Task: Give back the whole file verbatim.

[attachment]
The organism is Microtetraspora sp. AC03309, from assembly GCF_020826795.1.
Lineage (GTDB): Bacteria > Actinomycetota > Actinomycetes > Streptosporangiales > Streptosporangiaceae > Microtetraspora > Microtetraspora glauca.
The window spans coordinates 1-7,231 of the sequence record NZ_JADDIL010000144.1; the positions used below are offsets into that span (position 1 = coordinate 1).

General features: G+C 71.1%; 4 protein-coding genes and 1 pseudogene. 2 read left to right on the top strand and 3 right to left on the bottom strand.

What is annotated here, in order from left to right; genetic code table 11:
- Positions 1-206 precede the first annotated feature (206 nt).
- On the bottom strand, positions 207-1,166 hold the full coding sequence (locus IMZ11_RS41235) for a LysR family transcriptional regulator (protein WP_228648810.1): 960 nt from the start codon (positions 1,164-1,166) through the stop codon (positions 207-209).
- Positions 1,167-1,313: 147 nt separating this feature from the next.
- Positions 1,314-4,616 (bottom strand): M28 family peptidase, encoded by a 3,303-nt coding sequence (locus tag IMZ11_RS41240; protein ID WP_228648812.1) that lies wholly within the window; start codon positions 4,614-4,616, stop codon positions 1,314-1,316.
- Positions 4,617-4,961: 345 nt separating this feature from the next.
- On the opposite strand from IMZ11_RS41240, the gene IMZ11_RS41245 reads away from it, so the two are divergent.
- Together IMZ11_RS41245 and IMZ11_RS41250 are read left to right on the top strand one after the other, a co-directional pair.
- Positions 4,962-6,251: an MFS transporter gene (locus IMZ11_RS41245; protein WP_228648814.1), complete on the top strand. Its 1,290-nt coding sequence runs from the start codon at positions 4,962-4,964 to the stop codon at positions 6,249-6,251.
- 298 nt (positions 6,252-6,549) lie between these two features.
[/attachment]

The organism is Microtetraspora sp. AC03309, from assembly GCF_020826795.1.
Lineage (GTDB): Bacteria > Actinomycetota > Actinomycetes > Streptosporangiales > Streptosporangiaceae > Microtetraspora > Microtetraspora glauca.
The window spans coordinates 1-7,231 of the sequence record NZ_JADDIL010000144.1; the positions used below are offsets into that span (position 1 = coordinate 1).

General features: G+C 71.1%; 4 protein-coding genes and 1 pseudogene. 2 read left to right on the top strand and 3 right to left on the bottom strand.

What is annotated here, in order from left to right; genetic code table 11:
- Positions 1-206 precede the first annotated feature (206 nt).
- On the bottom strand, positions 207-1,166 hold the full coding sequence (locus IMZ11_RS41235) for a LysR family transcriptional regulator (protein WP_228648810.1): 960 nt from the start codon (positions 1,164-1,166) through the stop codon (positions 207-209).
- Positions 1,167-1,313: 147 nt separating this feature from the next.
- Positions 1,314-4,616 (bottom strand): M28 family peptidase, encoded by a 3,303-nt coding sequence (locus tag IMZ11_RS41240; protein ID WP_228648812.1) that lies wholly within the window; start codon positions 4,614-4,616, stop codon positions 1,314-1,316.
- Positions 4,617-4,961: 345 nt separating this feature from the next.
- On the opposite strand from IMZ11_RS41240, the gene IMZ11_RS41245 reads away from it, so the two are divergent.
- Together IMZ11_RS41245 and IMZ11_RS41250 are read left to right on the top strand one after the other, a co-directional pair.
- Positions 4,962-6,251: an MFS transporter gene (locus IMZ11_RS41245; protein WP_228648814.1), complete on the top strand. Its 1,290-nt coding sequence runs from the start codon at positions 4,962-4,964 to the stop codon at positions 6,249-6,251.
- 298 nt (positions 6,252-6,549) lie between these two features.